Evil is The Color of Night in Bell’s dark novel

There’s no question in my mind that Madison Smartt Bell is a gifted writer. I’ve enjoyed much of the work he’s produced in his long and distinguished literary career, which makes it all the more confounding that I had such a miserable time reading his new book, The Color of Night (Vintage Books, $15). It’s a novel of undeniable craft, but questionable appeal. Intellectually, I know I was supposed to find The Color of Night exhilarating. Instead, I found it tedious. But if you slow down to gawk at traffic accidents, I expect you’ll get a real kick out of this novel.

Poor Mae is damaged goods from a dysfunctional family. She deals blackjack in a Las Vegas casino, but this isn’t a novel about gambling–it’s a novel about violence, pure and simple, from cradle to premature grave. Mae spends her evenings roaming the open desert behind her trailer park home, rifle in hand, aiming at coyotes and occasionally pulling the trigger. After seeing video footage of Laurel, an ex-lover, surviving the horrors of 9/11, a host of old wounds are reopened. Not just between Mae and her abusive family members, but between Mae and Laurel, who became romantically linked when they were both members of a Charles Manson-like cult in the late ’60s.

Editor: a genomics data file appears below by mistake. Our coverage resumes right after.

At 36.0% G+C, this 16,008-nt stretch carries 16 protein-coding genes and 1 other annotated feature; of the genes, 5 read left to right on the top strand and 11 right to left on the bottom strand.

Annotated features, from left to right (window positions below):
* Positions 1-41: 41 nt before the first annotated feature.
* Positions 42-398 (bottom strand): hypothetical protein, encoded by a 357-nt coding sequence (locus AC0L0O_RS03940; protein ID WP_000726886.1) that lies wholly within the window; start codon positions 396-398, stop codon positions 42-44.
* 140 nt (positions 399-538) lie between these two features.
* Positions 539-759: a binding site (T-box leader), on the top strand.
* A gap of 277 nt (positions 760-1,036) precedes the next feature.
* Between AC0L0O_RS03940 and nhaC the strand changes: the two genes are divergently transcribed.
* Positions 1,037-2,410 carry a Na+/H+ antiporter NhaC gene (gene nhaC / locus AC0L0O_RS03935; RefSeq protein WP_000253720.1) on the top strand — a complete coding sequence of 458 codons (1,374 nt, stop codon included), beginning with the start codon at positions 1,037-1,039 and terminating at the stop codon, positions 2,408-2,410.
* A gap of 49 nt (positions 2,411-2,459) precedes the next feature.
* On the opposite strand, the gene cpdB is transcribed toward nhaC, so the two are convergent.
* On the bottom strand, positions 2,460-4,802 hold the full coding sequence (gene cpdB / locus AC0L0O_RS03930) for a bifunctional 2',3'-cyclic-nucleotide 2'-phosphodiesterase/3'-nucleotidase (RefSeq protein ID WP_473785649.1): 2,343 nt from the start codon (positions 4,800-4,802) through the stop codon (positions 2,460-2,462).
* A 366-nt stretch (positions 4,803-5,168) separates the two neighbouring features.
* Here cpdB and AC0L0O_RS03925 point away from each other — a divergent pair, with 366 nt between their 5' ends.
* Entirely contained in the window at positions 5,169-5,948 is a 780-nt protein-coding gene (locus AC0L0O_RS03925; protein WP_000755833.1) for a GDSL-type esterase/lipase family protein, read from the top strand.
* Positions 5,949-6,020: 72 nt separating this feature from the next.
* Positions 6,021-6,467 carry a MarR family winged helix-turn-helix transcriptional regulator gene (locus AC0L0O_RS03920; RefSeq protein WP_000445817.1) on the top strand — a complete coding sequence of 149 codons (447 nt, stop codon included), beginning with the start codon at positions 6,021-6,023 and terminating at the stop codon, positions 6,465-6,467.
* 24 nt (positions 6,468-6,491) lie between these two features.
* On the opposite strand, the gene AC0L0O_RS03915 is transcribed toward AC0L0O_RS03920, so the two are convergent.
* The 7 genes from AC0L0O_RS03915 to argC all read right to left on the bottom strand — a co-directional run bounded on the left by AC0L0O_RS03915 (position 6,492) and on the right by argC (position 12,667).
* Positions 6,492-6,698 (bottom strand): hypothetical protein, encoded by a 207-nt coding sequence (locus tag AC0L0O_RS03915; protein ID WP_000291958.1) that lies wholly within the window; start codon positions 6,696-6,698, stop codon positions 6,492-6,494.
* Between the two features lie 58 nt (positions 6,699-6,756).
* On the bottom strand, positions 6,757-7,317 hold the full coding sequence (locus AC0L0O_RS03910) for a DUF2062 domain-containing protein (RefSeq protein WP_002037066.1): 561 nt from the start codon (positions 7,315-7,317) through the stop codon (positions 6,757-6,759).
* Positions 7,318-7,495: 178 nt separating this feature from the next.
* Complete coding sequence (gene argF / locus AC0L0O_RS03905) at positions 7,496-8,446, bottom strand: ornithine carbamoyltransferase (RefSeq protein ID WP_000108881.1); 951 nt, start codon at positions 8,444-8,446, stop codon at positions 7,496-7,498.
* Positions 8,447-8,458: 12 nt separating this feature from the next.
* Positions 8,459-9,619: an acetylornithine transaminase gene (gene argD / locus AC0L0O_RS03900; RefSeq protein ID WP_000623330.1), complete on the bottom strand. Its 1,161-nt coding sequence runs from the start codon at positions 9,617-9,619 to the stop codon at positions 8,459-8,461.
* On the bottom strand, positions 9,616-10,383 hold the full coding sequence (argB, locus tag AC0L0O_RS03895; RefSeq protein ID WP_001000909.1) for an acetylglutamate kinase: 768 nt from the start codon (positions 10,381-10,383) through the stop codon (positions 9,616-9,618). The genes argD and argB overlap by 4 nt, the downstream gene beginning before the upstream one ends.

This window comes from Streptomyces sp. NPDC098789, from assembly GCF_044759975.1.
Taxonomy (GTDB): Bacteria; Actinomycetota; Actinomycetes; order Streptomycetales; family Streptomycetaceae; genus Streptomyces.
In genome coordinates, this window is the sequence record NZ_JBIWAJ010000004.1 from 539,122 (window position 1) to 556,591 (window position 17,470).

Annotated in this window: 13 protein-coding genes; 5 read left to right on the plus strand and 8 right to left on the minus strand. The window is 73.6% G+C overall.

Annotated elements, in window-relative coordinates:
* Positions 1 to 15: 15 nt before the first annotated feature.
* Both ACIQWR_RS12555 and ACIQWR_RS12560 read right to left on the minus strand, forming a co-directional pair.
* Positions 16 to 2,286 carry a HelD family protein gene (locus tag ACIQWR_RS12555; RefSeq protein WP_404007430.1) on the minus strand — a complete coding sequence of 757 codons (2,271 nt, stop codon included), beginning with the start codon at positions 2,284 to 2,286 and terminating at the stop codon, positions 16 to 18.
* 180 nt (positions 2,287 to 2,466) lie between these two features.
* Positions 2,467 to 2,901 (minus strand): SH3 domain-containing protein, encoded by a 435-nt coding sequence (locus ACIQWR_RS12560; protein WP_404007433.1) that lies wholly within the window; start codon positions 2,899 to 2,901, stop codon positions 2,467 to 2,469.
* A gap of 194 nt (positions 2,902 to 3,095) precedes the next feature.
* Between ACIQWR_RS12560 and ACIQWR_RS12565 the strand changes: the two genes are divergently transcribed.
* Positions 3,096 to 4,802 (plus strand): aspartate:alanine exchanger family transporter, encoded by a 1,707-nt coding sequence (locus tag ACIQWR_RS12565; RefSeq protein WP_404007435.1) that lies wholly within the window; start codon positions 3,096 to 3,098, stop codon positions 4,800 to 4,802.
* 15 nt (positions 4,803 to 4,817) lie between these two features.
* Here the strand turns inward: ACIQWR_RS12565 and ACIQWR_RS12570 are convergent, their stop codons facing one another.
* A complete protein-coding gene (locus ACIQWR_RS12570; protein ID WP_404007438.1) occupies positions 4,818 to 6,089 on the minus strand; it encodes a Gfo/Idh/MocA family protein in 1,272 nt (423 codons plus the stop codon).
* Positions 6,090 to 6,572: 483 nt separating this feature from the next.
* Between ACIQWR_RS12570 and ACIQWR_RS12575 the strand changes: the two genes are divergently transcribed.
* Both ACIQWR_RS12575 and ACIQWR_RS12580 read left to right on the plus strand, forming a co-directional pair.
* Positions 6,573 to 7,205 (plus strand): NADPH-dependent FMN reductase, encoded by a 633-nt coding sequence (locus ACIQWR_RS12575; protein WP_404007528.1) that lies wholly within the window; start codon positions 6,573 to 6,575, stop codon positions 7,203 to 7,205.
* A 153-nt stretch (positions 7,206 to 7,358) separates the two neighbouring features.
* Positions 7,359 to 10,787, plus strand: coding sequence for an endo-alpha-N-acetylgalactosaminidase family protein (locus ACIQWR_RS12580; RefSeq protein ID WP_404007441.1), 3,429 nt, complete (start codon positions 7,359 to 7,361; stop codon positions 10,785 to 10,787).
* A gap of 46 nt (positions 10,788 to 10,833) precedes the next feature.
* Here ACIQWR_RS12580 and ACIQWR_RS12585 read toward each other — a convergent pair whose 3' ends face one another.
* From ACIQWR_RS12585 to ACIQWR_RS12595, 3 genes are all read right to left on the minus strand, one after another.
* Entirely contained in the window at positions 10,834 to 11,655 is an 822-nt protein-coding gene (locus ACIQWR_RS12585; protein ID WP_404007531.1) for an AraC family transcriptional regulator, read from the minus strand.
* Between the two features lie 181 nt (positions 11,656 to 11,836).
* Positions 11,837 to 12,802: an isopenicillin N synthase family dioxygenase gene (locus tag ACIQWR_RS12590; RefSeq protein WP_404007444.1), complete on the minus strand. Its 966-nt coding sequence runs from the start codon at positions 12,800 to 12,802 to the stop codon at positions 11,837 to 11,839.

Bell reveals Mae’s violent past in a series of flashbacks, beginning with Mae and her brother. In an effort to escape her abusive home life, Mae eventually drifts to San Francisco and falls in with clan of violent, drugged-altered hippies. Manson isn’t mentioned by name—the leader here is simply called “D,” but the parallels are undeniable and Mae’s group (referred to as “the People”) is responsible for the same kind of mayhem.

Mae hires an acquaintance named Pauley to locate Laurel, who is now a prep school administrator in Greenwich Village. She’s dying of cancer, and not exactly anxious to revisit her past. For characters like Mae, the past is all they have.

Initially, Mae isn’t emotionally prepared to speak with Laurel, but it’s no surprise when she decides to see Laurel again after 30 years, and no surprise when she brings her rifle. Bell goes so far as to suggest that people like Mae are simply destined for evil, and your enjoyment of The Color of Night may hinge on how much you agree with him.

There’s not much to like in The Color of Night—Bell has written a lyrical novel of violence, but neglected to give us anybody to grieve for. It’s a tragic story, but not particularly moving.

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